3. Bets

    I think this issue becomes more of a social issue. I suspect there are a lot of families out there who are enrolling their older child in kindergarten later…with the hopes that their child will be viewed as a gifted and talented individual by both their teachers and peers – that’s strong stuff. What parent wouldn’t want their child being viewed as “brilliant” by all the other kids in 2nd grade? I was greatly saddened when my very bright 2nd grader came home from school last year telling me that “Joe Blow was the smartest boy in all of 2nd grade.” Joe Blow is also 1 1/2 years older then my daughter. It’s especially disheartening when your child attends a school w/ a reputation know for academic excellence.

    Interesting how parental involvement in the school can also play on the preception of both teachers and peer to these children. I think school need to be aware of these children, the parents involvement in school and how they are perceived.

    This then brings up the issue of gifted and talented girls. I can’t help but wonder, “is my daughter’s ability to get an equally well paying job (to males) already being influenced? I’m already seeing that I really am going to have to advocate for my daughter academically.

  4. Anonymous

    I think this issue becomes more of a social issue. I suspect there are a lot of families out there who are enrolling their older child in kindergarten later…with the hopes that their child will be viewed as a gifted and talented individual by both their teachers and peers – that’s strong stuff. What parent wouldn’t want their child being viewed as “brilliant” by all the other kids in 2nd grade? I was greatly saddened when my very bright 2nd grader came home from school last year telling me that “Joe Blow was the smartest boy in all of 2nd grade.” Joe Blow is also 1 1/2 years older then my daughter. It’s especially disheartening when your child attends a school w/ a reputation know for academic excellence.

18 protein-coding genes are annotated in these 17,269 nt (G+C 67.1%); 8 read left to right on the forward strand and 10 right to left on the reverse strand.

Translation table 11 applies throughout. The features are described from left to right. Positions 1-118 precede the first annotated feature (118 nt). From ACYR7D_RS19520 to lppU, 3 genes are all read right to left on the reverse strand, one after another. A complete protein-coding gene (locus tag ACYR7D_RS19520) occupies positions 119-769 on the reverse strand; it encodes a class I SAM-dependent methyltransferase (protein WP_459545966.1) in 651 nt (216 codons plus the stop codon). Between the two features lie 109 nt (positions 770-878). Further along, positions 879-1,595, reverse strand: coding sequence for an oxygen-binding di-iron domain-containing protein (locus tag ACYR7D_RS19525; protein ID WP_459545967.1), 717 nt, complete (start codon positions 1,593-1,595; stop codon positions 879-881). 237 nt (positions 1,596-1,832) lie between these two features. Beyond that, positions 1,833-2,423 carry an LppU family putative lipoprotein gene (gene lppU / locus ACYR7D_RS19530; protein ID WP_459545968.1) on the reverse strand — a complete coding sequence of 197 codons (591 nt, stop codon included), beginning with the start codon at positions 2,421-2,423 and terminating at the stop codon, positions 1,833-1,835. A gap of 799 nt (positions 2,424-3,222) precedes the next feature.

Interesting how parental involvement in the school can also play on the preception of both teachers and peer to these children. I think school need to be aware of these children, the parents involvement in school and how they are perceived.

    This then brings up the issue of gifted and talented girls. I can’t help but wonder, “is my daughter’s ability to get an equally well paying job (to males) already being influenced? I’m already seeing that I really am going to have to advocate for my daughter academically.